Conglomerate Graham Holdings (NYSE:GHC) has changed its identity, getting itself out of the newspaper business through the sale of The Washington Post and refocusing on its other businesses. Coming into its third-quarter financial report on Wednesday, Graham Holdings investors had seen the stock fall substantially in recent months, with the company's Kaplan education unit having gone through some of the same challenges that have crushed Apollo Education Group (NASDAQ:APOL) and other for-profit colleges. Graham's results did indeed include a huge charge related to the Kaplan business, but insiders are optimistic the company can work past its challenges and find avenues for long-term success. Let's look more closely at how Graham Holdings did this quarter and whether the future looks brighter.
Graham Holdings learns a lesson
Graham's third-quarter numbers looked dismal. Revenue fell 9% to $641.4 million, falling well short of the 3% growth that many investors were looking to see from the company. The company posted a huge loss of $231.2 million, or $40.32 per share, due to immense impairments of goodwill and other one-time items. When you take out those things, adjusted income from continuing operations climbed nearly 40% and adjusted earnings climbed to $6.05 per share.
The list of extraordinary items for Graham was extraordinarily long. The company took a $248.6 million hit from preliminary goodwill impairment charges related to the Kaplan Higher Education business, using preliminary assumptions that it said could change in the future. Restructuring costs, option-award adjustments, foreign-currency losses, and losses on the sales of businesses all contributed to pull down net income.
Looking more closely at Graham's businesses, you can see different influences on various segments. Education-division revenue fell 11%, as the higher-education division in particular took a large 19% hit. Losses in test preparation and the Kaplan International business were much smaller. On the bottom line, test-preparation operating profits nearly doubled from year-earlier figures, but drops in the higher education and international units more than offset those gains. The higher-education division has worked hard to retrench, selling off the remaining assets in its KHE Campuses business in response to the tough environment in the space.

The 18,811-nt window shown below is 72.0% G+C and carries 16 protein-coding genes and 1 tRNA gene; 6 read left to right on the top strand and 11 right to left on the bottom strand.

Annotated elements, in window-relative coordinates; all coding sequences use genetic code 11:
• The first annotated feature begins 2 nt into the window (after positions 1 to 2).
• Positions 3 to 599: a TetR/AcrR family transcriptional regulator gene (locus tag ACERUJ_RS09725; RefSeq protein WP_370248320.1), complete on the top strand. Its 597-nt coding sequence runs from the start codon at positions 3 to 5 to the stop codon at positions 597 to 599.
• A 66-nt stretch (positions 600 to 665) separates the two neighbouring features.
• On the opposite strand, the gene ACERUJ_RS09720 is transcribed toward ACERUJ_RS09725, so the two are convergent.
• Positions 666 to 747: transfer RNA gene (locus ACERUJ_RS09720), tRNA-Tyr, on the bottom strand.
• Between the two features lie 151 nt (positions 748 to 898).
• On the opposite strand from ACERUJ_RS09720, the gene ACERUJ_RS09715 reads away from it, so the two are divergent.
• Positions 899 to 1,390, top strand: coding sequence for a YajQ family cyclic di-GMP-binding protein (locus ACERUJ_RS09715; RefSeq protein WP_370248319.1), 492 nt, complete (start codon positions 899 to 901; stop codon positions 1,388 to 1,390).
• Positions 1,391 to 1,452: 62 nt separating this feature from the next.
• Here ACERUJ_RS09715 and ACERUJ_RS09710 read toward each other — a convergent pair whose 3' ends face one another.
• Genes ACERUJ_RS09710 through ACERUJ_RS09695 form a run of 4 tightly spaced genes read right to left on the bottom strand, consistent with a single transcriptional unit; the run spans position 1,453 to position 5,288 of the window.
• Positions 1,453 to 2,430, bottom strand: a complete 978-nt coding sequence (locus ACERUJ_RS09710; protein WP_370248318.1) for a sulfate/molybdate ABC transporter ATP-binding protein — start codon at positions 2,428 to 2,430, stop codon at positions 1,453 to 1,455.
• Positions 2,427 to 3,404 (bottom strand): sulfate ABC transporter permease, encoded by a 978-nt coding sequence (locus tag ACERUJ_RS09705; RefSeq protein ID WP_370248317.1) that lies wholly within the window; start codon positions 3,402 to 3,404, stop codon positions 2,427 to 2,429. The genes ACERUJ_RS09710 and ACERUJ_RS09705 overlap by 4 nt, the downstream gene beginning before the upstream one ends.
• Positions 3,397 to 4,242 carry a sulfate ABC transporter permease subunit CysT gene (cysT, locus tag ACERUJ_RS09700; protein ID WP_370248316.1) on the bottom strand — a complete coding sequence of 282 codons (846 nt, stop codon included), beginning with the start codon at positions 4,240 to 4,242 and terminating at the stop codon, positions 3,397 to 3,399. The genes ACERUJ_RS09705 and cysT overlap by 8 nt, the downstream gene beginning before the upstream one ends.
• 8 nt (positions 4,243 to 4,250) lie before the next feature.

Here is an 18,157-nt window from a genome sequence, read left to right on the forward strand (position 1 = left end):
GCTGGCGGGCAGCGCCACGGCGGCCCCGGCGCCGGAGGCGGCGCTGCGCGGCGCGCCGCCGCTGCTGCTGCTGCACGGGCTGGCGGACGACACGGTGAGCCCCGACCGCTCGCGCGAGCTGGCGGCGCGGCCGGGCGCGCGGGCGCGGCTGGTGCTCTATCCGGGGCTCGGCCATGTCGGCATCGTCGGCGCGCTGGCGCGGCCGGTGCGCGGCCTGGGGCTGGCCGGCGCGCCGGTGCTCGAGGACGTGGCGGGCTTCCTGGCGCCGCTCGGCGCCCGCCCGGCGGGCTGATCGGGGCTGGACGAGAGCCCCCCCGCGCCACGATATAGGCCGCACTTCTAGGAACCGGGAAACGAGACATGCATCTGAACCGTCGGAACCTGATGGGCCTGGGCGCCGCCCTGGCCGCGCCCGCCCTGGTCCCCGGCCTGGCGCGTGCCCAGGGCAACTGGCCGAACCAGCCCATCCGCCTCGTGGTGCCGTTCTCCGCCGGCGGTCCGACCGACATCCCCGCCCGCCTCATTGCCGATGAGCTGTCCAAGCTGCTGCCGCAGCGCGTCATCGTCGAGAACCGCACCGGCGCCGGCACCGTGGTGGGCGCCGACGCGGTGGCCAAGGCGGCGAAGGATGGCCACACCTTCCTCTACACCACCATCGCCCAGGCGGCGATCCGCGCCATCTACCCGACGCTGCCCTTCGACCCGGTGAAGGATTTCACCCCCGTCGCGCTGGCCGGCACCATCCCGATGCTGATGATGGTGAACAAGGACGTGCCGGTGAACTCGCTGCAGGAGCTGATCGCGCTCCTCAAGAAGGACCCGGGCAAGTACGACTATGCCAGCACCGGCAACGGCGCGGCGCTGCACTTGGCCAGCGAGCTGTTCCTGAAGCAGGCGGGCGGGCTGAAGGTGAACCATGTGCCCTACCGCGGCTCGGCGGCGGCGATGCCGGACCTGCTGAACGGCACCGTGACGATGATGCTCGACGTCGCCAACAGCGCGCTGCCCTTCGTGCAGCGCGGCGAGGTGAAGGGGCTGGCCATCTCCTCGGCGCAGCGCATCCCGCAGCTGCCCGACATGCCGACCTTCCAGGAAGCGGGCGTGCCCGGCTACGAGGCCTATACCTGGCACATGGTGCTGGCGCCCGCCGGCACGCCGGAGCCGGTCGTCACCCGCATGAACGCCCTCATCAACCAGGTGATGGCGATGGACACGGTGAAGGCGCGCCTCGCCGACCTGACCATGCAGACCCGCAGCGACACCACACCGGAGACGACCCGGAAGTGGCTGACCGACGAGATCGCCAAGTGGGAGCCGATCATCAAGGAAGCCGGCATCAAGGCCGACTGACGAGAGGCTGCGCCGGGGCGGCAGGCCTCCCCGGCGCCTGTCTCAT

Meanwhile, television broadcasting saw a modest 3% rise in sales to $89.7 million. Graham said that general advertising revenue and retransmission fee income helped boost the top line, but a drop in political ads from the 2014 midterm period weighed on growth. Still, operating income fell 10%, with higher spending on digital initiatives and higher network fees hitting the segment's bottom line.
Can Graham Holdings bounce back?
The big-ticket item that Graham Holdings had to deal with this quarter was the higher-education impairment, and that reflects tough conditions in the industry. Graham's Kaplan unit has worked for three years to close down campuses, consolidate its remaining operations, and cut back on staffing, and restructuring costs have multiplied over that timeframe. Severance, lease obligations, accelerated depreciation, and other items have all combined to cost Graham millions of dollars.
Moreover, the future still doesn't look bright. Continued declines in student enrollment at Kaplan Higher Education motivated the impairment charge, and similar trends have hit Kaplan's peers. At Apollo, new enrollment at its key University of Phoenix fell by a third during its most recent quarter, and total enrollment has fallen nearly 20% in just the past year. With regulatory bars preventing Apollo from actively recruiting U.S. military members as students, some believe the entire for-profit education industry is at risk. Both Apollo and Graham's Kaplan unit will have to come up with answers to those challenges.
Graham Holdings investors largely shrugged off the news, sending the stock modestly lower the day after the report before rebounding. All in all, Graham needs to refocus its attention on the higher-potential aspects of its education business in order to return to a healthy growth trajectory and put all these massive one-time charges behind it for good.
Dan Caplinger has no position in any stocks mentioned. The Motley Fool owns shares of and recommends Graham Holdings. Try any of our Foolish newsletter services free for 30 days. We Fools may not all hold the same opinions, but we all believe that considering a diverse range of insights makes us better investors. The Motley Fool has a disclosure policy.